The Oracle-PeopleSoft controversy has caused a ripple — or perhaps a wave — that has not yet reached the shore of software development, but it carries implications for both the largest and the smallest software firms.
Although Oracle’s hostile takeover of PeopleSoft is by no means a done deal, the very possibility signals a shake up in the industry.
In order to survive a marketplace in which even the largest companies might merge, the smaller houses will need to penetrate niches of industry — even subsegments of niches of industry — with specialized applications too small for the SAPs, Oracles and Siebels to exploit.
Takeovers Take Off
With the U.S. District Court of San Francisco giving the green light to Oracle, mergers and acquisitions of other big players might occur, said Henry Morris, a group vice president at IDC Group. “We think that this isn’t a final chapter,” he told CRM Buyer.
Oracle’s fight against the Department of Justice likely will embolden other firms to follow suit, he said. Some have a head start. The human resource applications market alone saw 22 mergers and acquisitions between October 2003 and May 2004.
“Takeovers are actually already happening on a smaller scale,” said Brian Dunn, a vice president at HighTower Inc., an Illinois-based vendor of accounting software enhancements. Sage Group, a multinational software builder based in the United Kingdom, bought Best Software, the developer of the accounting package for which HighTower builds add-ons. In addition, Microsoft bought Great Plains Software.
“I think the only place we’re likely to see a mega-merger of equals like PeopleSoft and Oracle is in the mid-market, where companies have to gear up to compete with Microsoft,” Erin Kinikin of Forrester Research said in an interview with CRM Buyer.
Best and Sage was a start, she said, “but there’s still a lot more consolidation and economies of scale that could be generated in the mid-market, where the size of your advertising budget and your partner network is a key indicator of your likely success.”
‘Sugar Daddies’ for CRM
“Acquisition and consolidation is happening, and this would only tend to encourage more of that,” Morris said. “That being said, that doesn’t mean there’s no room for smaller companies.”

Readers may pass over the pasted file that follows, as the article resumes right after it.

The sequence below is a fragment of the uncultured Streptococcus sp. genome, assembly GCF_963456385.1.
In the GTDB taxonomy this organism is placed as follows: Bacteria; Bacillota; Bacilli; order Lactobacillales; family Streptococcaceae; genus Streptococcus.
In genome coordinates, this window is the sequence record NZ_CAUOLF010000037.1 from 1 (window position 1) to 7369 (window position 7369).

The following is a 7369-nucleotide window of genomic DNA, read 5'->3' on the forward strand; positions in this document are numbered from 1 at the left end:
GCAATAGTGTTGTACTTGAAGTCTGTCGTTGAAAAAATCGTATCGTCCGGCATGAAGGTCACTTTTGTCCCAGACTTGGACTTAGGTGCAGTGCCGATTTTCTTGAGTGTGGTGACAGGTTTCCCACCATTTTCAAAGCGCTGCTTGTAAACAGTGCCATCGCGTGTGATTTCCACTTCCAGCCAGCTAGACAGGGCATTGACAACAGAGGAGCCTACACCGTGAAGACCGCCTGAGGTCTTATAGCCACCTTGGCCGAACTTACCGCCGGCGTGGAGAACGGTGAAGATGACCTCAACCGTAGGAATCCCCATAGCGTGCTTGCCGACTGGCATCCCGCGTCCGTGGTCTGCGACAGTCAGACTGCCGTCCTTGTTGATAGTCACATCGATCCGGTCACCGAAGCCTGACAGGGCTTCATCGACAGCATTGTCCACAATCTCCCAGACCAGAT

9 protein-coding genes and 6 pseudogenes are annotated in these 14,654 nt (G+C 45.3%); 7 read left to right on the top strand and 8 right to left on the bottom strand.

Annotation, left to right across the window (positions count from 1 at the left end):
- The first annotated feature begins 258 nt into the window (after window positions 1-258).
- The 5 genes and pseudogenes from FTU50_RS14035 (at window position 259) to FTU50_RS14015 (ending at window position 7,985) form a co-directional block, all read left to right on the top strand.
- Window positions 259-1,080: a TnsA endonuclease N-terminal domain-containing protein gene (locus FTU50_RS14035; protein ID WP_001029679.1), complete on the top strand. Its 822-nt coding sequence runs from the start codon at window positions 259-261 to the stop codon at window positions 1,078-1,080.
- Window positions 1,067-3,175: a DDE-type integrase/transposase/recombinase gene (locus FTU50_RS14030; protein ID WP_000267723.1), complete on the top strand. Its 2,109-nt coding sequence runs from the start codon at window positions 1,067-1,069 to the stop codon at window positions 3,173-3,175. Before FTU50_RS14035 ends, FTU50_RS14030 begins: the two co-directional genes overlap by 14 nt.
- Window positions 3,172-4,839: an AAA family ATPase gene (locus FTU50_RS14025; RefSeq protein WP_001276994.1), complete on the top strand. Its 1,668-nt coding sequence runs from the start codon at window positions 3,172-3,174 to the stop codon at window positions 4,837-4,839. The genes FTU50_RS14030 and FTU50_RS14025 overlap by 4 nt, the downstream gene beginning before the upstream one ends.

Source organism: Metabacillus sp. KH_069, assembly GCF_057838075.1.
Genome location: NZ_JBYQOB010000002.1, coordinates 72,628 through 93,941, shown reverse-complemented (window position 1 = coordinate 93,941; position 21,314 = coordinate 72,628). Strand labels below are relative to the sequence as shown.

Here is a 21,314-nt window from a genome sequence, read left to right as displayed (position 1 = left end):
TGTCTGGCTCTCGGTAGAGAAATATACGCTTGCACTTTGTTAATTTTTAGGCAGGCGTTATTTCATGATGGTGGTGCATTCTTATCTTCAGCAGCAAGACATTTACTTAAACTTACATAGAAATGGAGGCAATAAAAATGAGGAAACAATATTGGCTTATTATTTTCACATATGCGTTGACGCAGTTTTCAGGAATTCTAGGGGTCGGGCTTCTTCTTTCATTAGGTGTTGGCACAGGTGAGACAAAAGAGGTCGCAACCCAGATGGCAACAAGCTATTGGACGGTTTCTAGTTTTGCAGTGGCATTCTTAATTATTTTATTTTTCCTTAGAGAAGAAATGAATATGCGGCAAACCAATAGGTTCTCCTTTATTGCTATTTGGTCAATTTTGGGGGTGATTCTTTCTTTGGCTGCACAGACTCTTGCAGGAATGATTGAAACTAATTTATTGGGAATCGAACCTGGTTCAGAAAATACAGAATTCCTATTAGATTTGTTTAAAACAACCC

“We’re seeing a real trend towards sugar daddies for smaller CRM companies,” Kinikin said. “AIT has a strong agreement with Unisys. Kana and Chordiant partner heavily with IBM. Onyx does a lot of its business via Metavante. The smaller company is trying to absorb some of the invulnerability of the larger partner.”
The long-term success of these partnerships will be driven by the ability of the small software vendors to market through multiple partners, Kinikin said, because “one large partner can eat a small company alive if it doesn’t have the leverage of market demand.”
Morris agreed: “In general, applications are really about supporting particular processes and providing support for particular industries. That’s how SAP grew to be as large as it is.”
The Small Get Smarter
The mid-range and smaller software companies that manage to remain independent have an option besides consolidation: They can follow Novell’s lead and buy consulting businesses, making expert service their point of differentiation in a competitive marketplace and perhaps snagging some of the high-end business dropping away from other vendors.
Or they may focus on specialized solutions.
“You have companies competing in specific industries, not addressed by the largest enterprise application companies like SAP,” explained Morris. The problems to be solved need to be big enough to guarantee sufficient business for the independent software vendor, “but not so big that Oracle and SAP want to go after them. These are not gigantic markets, not billions of dollars, but enough to sustain a number of vendors.”
Besides building plug-in software, smaller companies might succeed by introducing business rules for decisions that now rely on human consideration, not computing power.
“We’ve seen a lot of companies running for niche vertical markets,” Kinikin said. “But there are going to be very few industries without some entrenched, well-funded competitors.”
Morris provides an example: “The area around supply-chain optimization or planning was something people considered a very small niche,” he said. SAP contracted with i2 to embed the supply chain management software in its enterprise application.
“But as the market heated up, SAP changed strategies and decided to build its own supply chain management product,” Morris said. “The niche became more important — important enough to attract a larger competition.”
However, some niches stay niches for a long time, he said. “Tax calculations basically are not going to be a huge market for an SAP to go in and set up all the requirements. It’s not worth it,” he said. As a result, a few small companies provide software to their large colleagues and competitors, and they are likely to keep doing so.